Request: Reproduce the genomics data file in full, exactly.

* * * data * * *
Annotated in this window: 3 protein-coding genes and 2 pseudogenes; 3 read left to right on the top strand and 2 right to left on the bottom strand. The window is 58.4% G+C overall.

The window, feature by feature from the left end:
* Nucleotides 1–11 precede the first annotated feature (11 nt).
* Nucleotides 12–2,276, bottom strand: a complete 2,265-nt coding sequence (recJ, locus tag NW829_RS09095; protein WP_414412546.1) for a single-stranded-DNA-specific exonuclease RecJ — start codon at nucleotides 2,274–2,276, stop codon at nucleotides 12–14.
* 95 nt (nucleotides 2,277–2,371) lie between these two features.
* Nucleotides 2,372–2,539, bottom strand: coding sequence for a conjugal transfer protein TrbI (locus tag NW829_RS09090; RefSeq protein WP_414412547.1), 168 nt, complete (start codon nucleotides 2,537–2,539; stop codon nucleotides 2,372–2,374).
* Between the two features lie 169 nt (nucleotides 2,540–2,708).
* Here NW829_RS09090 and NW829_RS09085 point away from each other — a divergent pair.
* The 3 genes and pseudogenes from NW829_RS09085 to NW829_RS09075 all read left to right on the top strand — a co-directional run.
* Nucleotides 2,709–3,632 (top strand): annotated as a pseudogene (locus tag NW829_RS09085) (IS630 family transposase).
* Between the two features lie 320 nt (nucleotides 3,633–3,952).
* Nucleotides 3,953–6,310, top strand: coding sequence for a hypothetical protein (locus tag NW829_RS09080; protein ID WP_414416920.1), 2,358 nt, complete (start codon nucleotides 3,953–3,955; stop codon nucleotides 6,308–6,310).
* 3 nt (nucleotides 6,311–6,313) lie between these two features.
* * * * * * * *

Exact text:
Annotated in this window: 3 protein-coding genes and 2 pseudogenes; 3 read left to right on the top strand and 2 right to left on the bottom strand. The window is 58.4% G+C overall.

The window, feature by feature from the left end:
* Nucleotides 1–11 precede the first annotated feature (11 nt).
* Nucleotides 12–2,276, bottom strand: a complete 2,265-nt coding sequence (recJ, locus tag NW829_RS09095; protein WP_414412546.1) for a single-stranded-DNA-specific exonuclease RecJ — start codon at nucleotides 2,274–2,276, stop codon at nucleotides 12–14.
* 95 nt (nucleotides 2,277–2,371) lie between these two features.
* Nucleotides 2,372–2,539, bottom strand: coding sequence for a conjugal transfer protein TrbI (locus tag NW829_RS09090; RefSeq protein WP_414412547.1), 168 nt, complete (start codon nucleotides 2,537–2,539; stop codon nucleotides 2,372–2,374).
* Between the two features lie 169 nt (nucleotides 2,540–2,708).
* Here NW829_RS09090 and NW829_RS09085 point away from each other — a divergent pair.
* The 3 genes and pseudogenes from NW829_RS09085 to NW829_RS09075 all read left to right on the top strand — a co-directional run.
* Nucleotides 2,709–3,632 (top strand): annotated as a pseudogene (locus tag NW829_RS09085) (IS630 family transposase).
* Between the two features lie 320 nt (nucleotides 3,633–3,952).
* Nucleotides 3,953–6,310, top strand: coding sequence for a hypothetical protein (locus tag NW829_RS09080; protein ID WP_414416920.1), 2,358 nt, complete (start codon nucleotides 3,953–3,955; stop codon nucleotides 6,308–6,310).
* 3 nt (nucleotides 6,311–6,313) lie between these two features.